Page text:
Missourians won’t have to choose between receiving public benefits and purchasing medical marijuana. That seems fair to us.
Some Missourians may have to decide between purchasing a gun and having a medical marijuana card. That seems odd.
This contrast isn’t surprising given the confusing state of marijuana laws, with cannabis legalized for medical purposes in Missouri but classified as a Schedule 1 controlled substance under federal law. That means the feds see marijuana as the equivalent of heroin or LSD, while the state treats it more like a prescription painkiller.
Missouri’s passage of Amendment 2 nearly a year ago shows just how complex these issues are. Regarding welfare benefits, some in Missouri faced the threat of getting kicked off Temporary Assistance to Needy Families, if they use medical marijuana, because state law requires drug testing in order to receive benefits.
Whatever your views on medical marijuana, the law is the law now, so it’s hard to justify denying a voter-approved right to lower-income Missourians.
The problem is, the state law is not the federal law. While the Missouri Department of Social Services showed some flexibility, state residents will encounter federal firearms regulations that provide no exemption for medical marijuana. Anyone who uses or possesses marijuana would be in violation of federal law that makes no distinction between legal and illegal cannabis.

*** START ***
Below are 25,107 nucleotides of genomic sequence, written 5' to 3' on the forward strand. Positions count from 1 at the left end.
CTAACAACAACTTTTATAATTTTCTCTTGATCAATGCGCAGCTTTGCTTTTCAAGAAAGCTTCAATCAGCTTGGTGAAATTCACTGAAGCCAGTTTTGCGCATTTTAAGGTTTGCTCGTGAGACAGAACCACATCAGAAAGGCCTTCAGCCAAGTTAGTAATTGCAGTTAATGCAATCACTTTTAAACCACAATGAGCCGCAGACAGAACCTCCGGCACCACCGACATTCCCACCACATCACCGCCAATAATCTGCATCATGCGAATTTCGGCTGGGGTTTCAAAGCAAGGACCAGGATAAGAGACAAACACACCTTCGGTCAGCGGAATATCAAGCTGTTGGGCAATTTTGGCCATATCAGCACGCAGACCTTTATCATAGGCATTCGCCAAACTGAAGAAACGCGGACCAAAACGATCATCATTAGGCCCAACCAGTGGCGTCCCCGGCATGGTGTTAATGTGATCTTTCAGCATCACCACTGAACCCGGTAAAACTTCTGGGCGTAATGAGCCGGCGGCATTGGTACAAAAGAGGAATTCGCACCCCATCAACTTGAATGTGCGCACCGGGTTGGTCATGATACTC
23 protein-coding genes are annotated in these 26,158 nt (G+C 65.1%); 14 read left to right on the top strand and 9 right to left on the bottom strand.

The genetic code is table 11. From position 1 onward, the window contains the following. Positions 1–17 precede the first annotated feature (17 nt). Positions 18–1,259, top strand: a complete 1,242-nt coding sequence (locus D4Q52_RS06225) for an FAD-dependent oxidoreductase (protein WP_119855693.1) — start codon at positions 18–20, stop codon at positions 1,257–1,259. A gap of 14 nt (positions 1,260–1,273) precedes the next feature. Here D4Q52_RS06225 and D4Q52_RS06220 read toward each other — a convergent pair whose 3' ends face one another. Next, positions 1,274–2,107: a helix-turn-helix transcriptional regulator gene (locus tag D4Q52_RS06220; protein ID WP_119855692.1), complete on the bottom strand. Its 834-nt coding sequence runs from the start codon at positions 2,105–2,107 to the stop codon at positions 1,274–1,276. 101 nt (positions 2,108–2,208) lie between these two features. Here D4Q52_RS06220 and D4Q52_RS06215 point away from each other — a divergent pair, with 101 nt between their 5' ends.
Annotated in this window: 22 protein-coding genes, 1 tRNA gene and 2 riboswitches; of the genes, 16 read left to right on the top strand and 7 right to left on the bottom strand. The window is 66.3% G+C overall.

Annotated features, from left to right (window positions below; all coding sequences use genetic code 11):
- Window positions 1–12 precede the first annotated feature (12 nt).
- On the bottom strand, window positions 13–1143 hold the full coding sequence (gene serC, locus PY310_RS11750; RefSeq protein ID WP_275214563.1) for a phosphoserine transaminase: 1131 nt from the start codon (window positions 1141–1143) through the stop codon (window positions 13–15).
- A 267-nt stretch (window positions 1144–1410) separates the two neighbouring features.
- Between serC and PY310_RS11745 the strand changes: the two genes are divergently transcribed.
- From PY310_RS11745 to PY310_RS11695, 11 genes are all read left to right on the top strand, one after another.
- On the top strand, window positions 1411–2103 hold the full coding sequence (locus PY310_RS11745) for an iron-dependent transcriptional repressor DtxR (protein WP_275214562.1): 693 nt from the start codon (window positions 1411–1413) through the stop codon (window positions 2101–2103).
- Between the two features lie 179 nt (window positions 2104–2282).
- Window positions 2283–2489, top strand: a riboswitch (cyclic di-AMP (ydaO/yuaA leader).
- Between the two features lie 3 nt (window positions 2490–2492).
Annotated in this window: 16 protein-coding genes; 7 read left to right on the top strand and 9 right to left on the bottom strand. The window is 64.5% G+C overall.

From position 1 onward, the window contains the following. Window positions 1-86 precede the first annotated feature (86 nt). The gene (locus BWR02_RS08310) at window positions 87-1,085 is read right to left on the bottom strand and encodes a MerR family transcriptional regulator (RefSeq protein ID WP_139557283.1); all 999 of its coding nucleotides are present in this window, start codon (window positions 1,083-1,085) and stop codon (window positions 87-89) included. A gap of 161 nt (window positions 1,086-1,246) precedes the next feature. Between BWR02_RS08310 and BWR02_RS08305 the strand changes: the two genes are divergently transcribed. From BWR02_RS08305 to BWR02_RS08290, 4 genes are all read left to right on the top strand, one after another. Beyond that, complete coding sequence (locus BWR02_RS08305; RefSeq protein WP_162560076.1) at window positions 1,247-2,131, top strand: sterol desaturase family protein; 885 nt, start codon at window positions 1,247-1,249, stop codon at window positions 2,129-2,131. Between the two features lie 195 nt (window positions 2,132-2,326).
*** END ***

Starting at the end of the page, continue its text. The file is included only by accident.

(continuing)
This doesn’t mean the government will be taking away guns of legal marijuana users. Jon Ham, a public information officer for the Bureau of Alcohol, Tobacco, Firearms and Explosives in Kansas City, said federal authorities will not review the state marijuana registry and will not change the agency’s focus from investigating gun trafficking and violent crime committed with guns.
“However, that’s not a free pass,” he said. “The only remedy to the situation would be a change in federal law.”
This issue will present itself when a Missourian seeks to purchase a firearm from a licensed dealer, because that transaction requires completion of a six-page legal document that asks whether a buyer uses marijuana or other controlled substances. If the buyer says yes, the sale will be denied. Lying on the form would be a federal crime.
In our opinion, a review of the federal Schedule 1 designation makes sense, but the ATF has no choice but to enforce existing laws in a reasonable manner until that day arrives.
For those who want to use medical marijuana, the situation underscores how the world of legalized marijuana is not an easygoing hippie paradise. It opens the door to a highly regulated world of rules and choices. Users will have to follow those rules, even if they seem unfair.